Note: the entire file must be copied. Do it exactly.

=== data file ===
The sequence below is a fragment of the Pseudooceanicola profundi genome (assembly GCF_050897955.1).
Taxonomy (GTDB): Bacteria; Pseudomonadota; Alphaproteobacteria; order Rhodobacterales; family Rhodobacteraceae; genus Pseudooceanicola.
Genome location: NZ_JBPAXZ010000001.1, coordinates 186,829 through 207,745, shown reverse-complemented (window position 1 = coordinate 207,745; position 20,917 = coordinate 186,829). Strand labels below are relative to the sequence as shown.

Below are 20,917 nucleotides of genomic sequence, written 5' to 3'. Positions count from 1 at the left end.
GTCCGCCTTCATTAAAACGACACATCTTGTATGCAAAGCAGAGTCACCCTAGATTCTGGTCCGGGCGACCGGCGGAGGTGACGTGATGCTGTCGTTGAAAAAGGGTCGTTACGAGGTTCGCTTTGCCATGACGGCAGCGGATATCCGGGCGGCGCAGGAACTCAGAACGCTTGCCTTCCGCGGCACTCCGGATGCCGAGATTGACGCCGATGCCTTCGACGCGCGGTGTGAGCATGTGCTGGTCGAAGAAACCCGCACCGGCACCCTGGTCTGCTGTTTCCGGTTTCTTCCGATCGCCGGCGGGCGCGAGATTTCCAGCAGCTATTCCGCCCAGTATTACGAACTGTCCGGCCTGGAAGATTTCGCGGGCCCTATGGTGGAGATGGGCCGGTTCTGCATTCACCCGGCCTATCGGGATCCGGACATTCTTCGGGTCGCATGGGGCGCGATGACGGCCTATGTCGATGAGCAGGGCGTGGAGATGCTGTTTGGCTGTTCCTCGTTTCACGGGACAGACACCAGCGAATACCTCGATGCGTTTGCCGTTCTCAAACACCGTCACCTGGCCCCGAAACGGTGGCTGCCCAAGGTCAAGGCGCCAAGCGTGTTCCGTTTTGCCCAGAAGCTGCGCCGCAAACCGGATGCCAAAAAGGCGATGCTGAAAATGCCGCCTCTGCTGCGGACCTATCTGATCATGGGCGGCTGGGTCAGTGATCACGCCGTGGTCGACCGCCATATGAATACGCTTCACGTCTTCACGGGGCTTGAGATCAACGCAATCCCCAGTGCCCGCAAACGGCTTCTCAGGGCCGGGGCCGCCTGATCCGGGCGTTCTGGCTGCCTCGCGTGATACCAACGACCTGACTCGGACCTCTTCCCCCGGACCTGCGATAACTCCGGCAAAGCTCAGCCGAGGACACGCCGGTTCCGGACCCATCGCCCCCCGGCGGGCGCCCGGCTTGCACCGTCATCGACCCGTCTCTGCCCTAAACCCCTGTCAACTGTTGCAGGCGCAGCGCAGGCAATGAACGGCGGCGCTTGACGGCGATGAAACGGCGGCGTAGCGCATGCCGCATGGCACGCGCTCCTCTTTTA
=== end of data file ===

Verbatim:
The sequence below is a fragment of the Pseudooceanicola profundi genome (assembly GCF_050897955.1).
Taxonomy (GTDB): Bacteria; Pseudomonadota; Alphaproteobacteria; order Rhodobacterales; family Rhodobacteraceae; genus Pseudooceanicola.
Genome location: NZ_JBPAXZ010000001.1, coordinates 186,829 through 207,745, shown reverse-complemented (window position 1 = coordinate 207,745; position 20,917 = coordinate 186,829). Strand labels below are relative to the sequence as shown.

Below are 20,917 nucleotides of genomic sequence, written 5' to 3'. Positions count from 1 at the left end.
GTCCGCCTTCATTAAAACGACACATCTTGTATGCAAAGCAGAGTCACCCTAGATTCTGGTCCGGGCGACCGGCGGAGGTGACGTGATGCTGTCGTTGAAAAAGGGTCGTTACGAGGTTCGCTTTGCCATGACGGCAGCGGATATCCGGGCGGCGCAGGAACTCAGAACGCTTGCCTTCCGCGGCACTCCGGATGCCGAGATTGACGCCGATGCCTTCGACGCGCGGTGTGAGCATGTGCTGGTCGAAGAAACCCGCACCGGCACCCTGGTCTGCTGTTTCCGGTTTCTTCCGATCGCCGGCGGGCGCGAGATTTCCAGCAGCTATTCCGCCCAGTATTACGAACTGTCCGGCCTGGAAGATTTCGCGGGCCCTATGGTGGAGATGGGCCGGTTCTGCATTCACCCGGCCTATCGGGATCCGGACATTCTTCGGGTCGCATGGGGCGCGATGACGGCCTATGTCGATGAGCAGGGCGTGGAGATGCTGTTTGGCTGTTCCTCGTTTCACGGGACAGACACCAGCGAATACCTCGATGCGTTTGCCGTTCTCAAACACCGTCACCTGGCCCCGAAACGGTGGCTGCCCAAGGTCAAGGCGCCAAGCGTGTTCCGTTTTGCCCAGAAGCTGCGCCGCAAACCGGATGCCAAAAAGGCGATGCTGAAAATGCCGCCTCTGCTGCGGACCTATCTGATCATGGGCGGCTGGGTCAGTGATCACGCCGTGGTCGACCGCCATATGAATACGCTTCACGTCTTCACGGGGCTTGAGATCAACGCAATCCCCAGTGCCCGCAAACGGCTTCTCAGGGCCGGGGCCGCCTGATCCGGGCGTTCTGGCTGCCTCGCGTGATACCAACGACCTGACTCGGACCTCTTCCCCCGGACCTGCGATAACTCCGGCAAAGCTCAGCCGAGGACACGCCGGTTCCGGACCCATCGCCCCCCGGCGGGCGCCCGGCTTGCACCGTCATCGACCCGTCTCTGCCCTAAACCCCTGTCAACTGTTGCAGGCGCAGCGCAGGCAATGAACGGCGGCGCTTGACGGCGATGAAACGGCGGCGTAGCGCATGCCGCATGGCACGCGCTCCTCTTTTA